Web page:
The book has its faults, but my word: It is food for thought! its message and images have stayed with me much longer than many a literary classic I’ve read.

I grew up in an age when my friends and I were expected to be ‘good girls’, whilst young men ‘sowed their wild oats’. I was told to keep my hand on my ha’penny, the fist of a ruinous teen pregnancy shaken in my petrified face; I wonder if my brothers were equally terrified by possible pregnancies of girlfriends? Simultaneously, I was told to laugh off being labelled a ‘promising heifer’ (it was a farming community) by mature male family acquaintances. I was expected to dance with such men at functions even though it made me uncomfortable.

You just had to deal with the gropes and leers as if it were your fault for being young and attractive and outgoing. And I worry that we haven’t moved on much. Victim-blaming is alive and kicking.

I think of the young lass who was trashed on social media and sent death threats after a liaison with a Sunderland footballer in his mid-twenties. She was 15. The footballer continued to play for the club whilst on bail. He was finally sacked when he pleaded guilty to charges of child grooming and sexual activity with a minor. She’ll still be living with the ramifications.

I’m not suggesting that girls and young women should not be responsible for themselves and their own behaviour. Clearly, it’s ill-advised to get so ‘out of it’ that you don’t know what you’re doing, but it DOESN’T mean that you deserve to be taken advantage of sexually or any other way.

A girl who goes out with a dress up to her knickers and a cleavage reveal as deep as the Grand Canyon may not be clad in the way I’d choose, and probably should not be surprised if she atracts stares  from both sexes, but she’s not asking for bad stuff to happen to her. If you go into a beautiful chocolate shop where all the wares are lush and tempting, you don’t just help yourself.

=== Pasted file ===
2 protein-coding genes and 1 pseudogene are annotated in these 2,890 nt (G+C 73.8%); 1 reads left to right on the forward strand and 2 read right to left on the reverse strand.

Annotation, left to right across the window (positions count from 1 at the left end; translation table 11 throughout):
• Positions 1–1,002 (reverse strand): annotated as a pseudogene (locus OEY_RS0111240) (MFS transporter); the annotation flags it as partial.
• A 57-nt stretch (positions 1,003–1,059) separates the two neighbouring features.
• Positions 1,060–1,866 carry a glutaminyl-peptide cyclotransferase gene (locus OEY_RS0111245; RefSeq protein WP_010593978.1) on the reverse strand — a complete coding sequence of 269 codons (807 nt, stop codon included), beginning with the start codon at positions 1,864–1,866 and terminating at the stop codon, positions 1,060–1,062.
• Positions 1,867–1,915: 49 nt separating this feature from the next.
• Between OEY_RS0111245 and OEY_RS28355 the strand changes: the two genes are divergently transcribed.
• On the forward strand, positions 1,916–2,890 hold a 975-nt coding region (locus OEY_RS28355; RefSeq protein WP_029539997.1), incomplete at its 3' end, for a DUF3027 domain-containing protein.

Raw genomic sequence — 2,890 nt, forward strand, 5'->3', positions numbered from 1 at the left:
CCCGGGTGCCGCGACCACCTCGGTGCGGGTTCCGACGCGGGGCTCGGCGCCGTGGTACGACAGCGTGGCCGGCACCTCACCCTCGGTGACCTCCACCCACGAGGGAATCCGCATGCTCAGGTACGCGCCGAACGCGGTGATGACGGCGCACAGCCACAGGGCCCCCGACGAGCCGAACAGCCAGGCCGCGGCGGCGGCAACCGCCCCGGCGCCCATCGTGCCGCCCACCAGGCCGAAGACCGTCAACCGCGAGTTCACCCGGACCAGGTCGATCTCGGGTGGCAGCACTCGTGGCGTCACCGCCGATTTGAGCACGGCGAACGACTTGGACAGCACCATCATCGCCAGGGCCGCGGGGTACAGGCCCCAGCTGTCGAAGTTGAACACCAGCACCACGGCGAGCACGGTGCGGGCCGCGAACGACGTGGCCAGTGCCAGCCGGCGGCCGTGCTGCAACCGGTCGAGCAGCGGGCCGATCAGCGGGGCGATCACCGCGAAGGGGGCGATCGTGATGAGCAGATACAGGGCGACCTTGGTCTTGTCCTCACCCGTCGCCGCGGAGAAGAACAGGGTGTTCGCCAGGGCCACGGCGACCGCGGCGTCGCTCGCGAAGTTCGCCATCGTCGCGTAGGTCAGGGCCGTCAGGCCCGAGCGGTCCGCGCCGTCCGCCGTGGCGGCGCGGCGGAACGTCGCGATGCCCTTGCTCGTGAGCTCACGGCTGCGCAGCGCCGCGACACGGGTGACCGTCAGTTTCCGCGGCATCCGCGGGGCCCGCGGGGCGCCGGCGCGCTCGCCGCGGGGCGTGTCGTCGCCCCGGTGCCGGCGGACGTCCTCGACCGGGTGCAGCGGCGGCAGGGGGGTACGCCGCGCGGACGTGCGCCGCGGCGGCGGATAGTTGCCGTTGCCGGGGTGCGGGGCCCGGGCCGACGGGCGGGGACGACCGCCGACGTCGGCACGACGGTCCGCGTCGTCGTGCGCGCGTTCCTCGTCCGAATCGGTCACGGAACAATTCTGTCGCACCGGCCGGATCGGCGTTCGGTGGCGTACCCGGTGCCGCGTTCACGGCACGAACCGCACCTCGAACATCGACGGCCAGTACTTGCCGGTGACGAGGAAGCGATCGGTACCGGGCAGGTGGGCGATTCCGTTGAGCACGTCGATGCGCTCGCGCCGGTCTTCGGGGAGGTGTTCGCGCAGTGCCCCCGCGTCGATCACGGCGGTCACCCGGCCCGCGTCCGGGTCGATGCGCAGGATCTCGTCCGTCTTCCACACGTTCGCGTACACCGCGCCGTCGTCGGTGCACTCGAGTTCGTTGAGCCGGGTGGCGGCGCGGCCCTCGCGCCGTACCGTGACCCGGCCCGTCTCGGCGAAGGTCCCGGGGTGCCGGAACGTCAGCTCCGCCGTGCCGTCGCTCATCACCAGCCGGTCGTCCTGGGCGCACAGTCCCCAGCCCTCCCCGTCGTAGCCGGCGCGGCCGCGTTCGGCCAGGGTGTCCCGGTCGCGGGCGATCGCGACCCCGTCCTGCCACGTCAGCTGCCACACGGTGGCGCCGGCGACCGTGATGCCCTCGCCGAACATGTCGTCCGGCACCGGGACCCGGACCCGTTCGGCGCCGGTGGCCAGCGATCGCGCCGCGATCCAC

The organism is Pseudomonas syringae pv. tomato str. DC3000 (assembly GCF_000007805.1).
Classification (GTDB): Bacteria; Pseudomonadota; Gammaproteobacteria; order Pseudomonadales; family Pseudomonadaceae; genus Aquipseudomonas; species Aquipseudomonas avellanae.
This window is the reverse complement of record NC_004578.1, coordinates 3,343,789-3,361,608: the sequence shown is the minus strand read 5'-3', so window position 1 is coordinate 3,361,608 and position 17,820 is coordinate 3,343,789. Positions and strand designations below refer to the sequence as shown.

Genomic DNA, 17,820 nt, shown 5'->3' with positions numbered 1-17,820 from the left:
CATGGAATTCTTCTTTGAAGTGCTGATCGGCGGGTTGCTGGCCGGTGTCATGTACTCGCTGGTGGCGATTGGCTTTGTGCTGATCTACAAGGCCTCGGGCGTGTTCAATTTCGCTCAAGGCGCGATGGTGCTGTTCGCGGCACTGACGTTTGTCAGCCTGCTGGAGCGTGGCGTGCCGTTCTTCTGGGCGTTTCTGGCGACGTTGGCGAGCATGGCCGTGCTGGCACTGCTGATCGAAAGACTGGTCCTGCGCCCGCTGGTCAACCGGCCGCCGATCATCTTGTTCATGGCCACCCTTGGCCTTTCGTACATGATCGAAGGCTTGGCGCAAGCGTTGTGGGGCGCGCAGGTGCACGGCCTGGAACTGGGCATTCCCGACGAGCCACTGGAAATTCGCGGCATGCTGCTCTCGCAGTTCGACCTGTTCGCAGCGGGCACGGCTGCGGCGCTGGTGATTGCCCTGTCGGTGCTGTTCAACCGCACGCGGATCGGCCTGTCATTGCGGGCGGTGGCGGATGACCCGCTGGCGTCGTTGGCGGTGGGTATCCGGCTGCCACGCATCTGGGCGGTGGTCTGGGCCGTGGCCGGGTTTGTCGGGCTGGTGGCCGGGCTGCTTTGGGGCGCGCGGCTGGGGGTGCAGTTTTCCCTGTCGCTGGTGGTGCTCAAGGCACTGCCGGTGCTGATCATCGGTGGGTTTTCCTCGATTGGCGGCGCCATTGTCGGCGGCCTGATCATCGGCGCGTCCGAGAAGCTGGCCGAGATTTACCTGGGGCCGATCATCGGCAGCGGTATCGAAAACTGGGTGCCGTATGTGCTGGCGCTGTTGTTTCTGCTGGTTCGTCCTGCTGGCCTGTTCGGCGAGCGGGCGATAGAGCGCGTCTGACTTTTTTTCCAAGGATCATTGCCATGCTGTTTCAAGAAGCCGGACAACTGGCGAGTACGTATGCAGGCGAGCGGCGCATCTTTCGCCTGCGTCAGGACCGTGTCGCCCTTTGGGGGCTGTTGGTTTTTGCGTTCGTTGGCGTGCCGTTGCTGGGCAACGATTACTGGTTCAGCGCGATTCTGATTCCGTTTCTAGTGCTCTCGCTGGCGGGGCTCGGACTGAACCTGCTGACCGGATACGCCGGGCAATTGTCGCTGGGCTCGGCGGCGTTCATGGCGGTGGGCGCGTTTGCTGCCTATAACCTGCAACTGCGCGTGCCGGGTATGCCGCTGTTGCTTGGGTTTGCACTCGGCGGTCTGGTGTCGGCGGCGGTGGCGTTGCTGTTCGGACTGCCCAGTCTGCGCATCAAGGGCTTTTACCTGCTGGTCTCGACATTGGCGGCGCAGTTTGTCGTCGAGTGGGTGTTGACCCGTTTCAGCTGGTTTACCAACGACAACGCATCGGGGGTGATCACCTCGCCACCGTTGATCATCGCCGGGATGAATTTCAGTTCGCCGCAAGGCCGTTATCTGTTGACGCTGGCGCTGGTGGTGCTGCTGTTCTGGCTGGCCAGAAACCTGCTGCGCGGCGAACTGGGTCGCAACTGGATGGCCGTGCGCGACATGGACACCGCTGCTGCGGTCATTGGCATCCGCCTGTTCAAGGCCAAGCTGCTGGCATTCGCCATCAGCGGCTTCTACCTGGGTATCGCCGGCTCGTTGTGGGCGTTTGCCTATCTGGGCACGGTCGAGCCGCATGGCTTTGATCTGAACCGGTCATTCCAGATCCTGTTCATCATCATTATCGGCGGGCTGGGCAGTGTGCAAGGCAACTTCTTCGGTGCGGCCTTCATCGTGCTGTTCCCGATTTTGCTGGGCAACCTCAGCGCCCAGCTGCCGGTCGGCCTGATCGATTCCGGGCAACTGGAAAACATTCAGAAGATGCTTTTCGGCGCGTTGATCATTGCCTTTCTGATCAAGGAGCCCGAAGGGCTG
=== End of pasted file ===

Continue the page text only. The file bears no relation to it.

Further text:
img_1270The fact is that we are sexual beings. We all have urges and desires and questions about our sexuality, never more so than during puberty and teenhood. We’re fascinated by our bodies and by other people’s bodies. It is unrealistic not to explore and vocalise this stuff. However, we seem to have developed a mode of communicating and educating that does not acknowledge the contradictory aspects of how we feel and how we express and act upon it.

The onus still seems to be on girls to protect boys from themselves; I heard a story about a school asking girls to wear white bras under their shirts so as not to distract male students and staff.

Sorry? Have these males not been educated well enough to be able to (excuse the phraseology!) rise above the hint of an essential undergarment worn correctly? If this is truly the case, it needs to be talked about openly in PHSE or whatever sex education is called these days – not with the girls, but with the boys. As does pack mentality. How often do we see or hear that something happened because a group of essentially ‘good lads’ got carried away?

Let the partying be jolly, intense and fun, I say But please, please, let’s open a dialogue with our youngsters – and particularly with our young men about the realities of what they’re thinking, feeling and experiencing.

And how they might deal with it without ruining anyone’s party. Especially their own.